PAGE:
Can Man Utd overturn Bielsa's Athletic?
Walking away from Old Trafford last Thursday as Athletic Bilbao continued Manchester United's woes in Europe this season, there was a nagging feeling that the hosts had underestimated their Spanish opponents.
Roared on by 7,000 travelling supporters, Athletic's thrilling 3-2 victory in the last 16 Europa League tie leaves Sir Alex Ferguson's side needing to score at least twice in order to progress. And apart from the 6-1 defeat inflicted by Manchester City earlier this season, it is hard to recall a recent game where the Red Devils have been so outclassed.
As former Valencia and Liverpool boss Rafael Benitez told the Football Focus Forum this week: "I was talking with some former Athletic players and they were telling me that maybe United didn't realise how strong and how good Athletic could be."
The win for Marcelo Bielsa's team, who derive from the Basque region in Spain, was the product of a hard-working, well balanced and supremely technical performance.
And only a number of outstanding saves by Manchester United goalkeeper David de Gea, plus some clinical Wayne Rooney finishing on an otherwise poor night for the England striker, mean that this tie is still in any sort of balance.
Even though Ferguson said afterwards he had expected Athletic to be "very aggressive in terms of their attacking and pressing the ball", his team - without Rio Ferdinand, Michael Carrick, Paul Scholes and Danny Welbeck - struggled to contain their opponents and as the Scot admitted they were not helped by some poor defending.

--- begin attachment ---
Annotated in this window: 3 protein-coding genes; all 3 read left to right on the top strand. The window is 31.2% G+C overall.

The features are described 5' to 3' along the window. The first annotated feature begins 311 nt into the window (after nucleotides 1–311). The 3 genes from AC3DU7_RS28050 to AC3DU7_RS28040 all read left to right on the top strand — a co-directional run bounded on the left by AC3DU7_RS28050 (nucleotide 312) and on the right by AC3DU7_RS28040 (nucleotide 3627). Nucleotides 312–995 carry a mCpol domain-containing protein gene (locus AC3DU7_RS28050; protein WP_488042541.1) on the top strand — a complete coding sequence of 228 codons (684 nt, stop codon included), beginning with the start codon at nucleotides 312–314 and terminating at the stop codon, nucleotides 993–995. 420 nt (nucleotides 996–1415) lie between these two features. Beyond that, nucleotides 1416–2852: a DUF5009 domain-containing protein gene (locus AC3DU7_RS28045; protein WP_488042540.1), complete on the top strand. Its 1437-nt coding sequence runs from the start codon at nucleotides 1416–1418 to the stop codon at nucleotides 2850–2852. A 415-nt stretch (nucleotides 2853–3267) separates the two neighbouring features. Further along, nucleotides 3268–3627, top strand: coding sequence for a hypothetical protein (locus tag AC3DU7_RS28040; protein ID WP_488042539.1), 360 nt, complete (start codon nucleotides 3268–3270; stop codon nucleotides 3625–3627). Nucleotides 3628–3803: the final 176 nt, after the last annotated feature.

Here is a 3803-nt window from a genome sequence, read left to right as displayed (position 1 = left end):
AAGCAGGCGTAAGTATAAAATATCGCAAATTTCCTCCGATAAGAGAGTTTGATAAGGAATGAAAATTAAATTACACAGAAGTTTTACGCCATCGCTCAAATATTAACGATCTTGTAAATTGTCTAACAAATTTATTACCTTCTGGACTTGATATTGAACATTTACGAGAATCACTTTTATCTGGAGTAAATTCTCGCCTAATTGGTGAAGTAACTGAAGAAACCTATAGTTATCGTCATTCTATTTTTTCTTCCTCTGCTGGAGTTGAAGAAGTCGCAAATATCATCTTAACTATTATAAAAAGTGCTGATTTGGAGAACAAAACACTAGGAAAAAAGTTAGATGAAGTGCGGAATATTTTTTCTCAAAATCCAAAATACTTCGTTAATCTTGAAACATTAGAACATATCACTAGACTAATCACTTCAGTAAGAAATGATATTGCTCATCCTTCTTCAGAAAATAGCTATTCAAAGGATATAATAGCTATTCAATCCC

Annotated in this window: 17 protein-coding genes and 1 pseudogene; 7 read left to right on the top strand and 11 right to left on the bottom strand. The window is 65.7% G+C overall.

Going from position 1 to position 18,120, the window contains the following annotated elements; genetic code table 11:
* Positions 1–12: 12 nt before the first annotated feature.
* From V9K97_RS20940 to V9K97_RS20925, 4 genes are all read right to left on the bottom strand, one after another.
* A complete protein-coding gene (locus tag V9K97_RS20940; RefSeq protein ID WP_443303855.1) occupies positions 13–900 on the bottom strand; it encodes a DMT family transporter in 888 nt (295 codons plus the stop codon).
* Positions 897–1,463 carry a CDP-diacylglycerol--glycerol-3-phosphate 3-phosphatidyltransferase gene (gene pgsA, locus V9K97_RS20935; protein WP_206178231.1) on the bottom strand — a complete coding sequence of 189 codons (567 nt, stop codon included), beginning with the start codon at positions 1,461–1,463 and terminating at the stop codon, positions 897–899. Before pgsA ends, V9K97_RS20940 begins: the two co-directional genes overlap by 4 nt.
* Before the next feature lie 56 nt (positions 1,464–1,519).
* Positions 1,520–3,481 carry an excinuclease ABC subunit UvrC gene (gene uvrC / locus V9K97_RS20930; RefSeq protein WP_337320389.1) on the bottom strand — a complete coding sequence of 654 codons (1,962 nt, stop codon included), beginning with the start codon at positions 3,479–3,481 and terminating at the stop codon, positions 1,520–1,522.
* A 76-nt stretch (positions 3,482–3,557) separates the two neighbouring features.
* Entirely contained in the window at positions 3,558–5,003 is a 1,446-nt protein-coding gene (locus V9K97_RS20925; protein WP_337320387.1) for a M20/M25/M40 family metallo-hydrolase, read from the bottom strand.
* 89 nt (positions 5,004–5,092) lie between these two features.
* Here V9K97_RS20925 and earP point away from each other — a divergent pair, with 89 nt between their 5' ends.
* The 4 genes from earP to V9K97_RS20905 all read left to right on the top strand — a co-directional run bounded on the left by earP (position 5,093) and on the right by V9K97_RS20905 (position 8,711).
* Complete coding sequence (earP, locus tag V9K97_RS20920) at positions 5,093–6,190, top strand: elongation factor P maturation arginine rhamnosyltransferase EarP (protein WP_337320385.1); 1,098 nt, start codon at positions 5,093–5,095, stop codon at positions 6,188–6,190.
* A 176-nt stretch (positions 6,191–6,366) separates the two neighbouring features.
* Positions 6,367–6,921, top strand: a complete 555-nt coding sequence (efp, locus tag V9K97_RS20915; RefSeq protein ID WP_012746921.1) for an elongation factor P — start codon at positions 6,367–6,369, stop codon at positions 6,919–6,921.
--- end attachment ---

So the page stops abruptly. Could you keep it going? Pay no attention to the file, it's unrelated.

Athletic seemed to take Manchester United by surprise in the first leg at Old Trafford
Indeed, Athletic's performance was reminiscent of another outfit which has been a thorn in Manchester United's side in recent seasons: Barcelona.
That should come as no surprise given that Barca boss Pep Guardiola regards former Argentina and Chile coach Bielsa as a mentor.
Bielsa, 56, who has been linked with jobs at the Nou Camp and Chelsea, is known in Spain as 'El Loco'. But the way he has imposed his methods on a team previously regarded as one of the most direct in Spain since he took over in the summer has come as a pleasant surprise.
The Argentine coach's young Athletic team came within a whisker of beating Guardiola's team earlier in the season and will face the Catalans in the Copa del Rey final. They are also in hot pursuit of a place in next season's Champions League.
True, Bielsa's team may not have the same calibre of players as Barca, but with six players aged 22 years or under starting against United, they are a team which is only going to develop.
"Our simple ethos is this: we try and win the ball back as quickly as possible from our opponents as far up the field as we can," Bielsa told me. "And by that I mean everyone is involved in regaining the ball, from the forwards through to anyone else.
"Then once we have the ball, we try and find a way of getting forward as quickly as possible, in a vertical direction if you like. But we don't get frustrated if we can't get it forward immediately, we aim to be comfortable on the ball, and if it's not a case of going forward straight away, we keep it."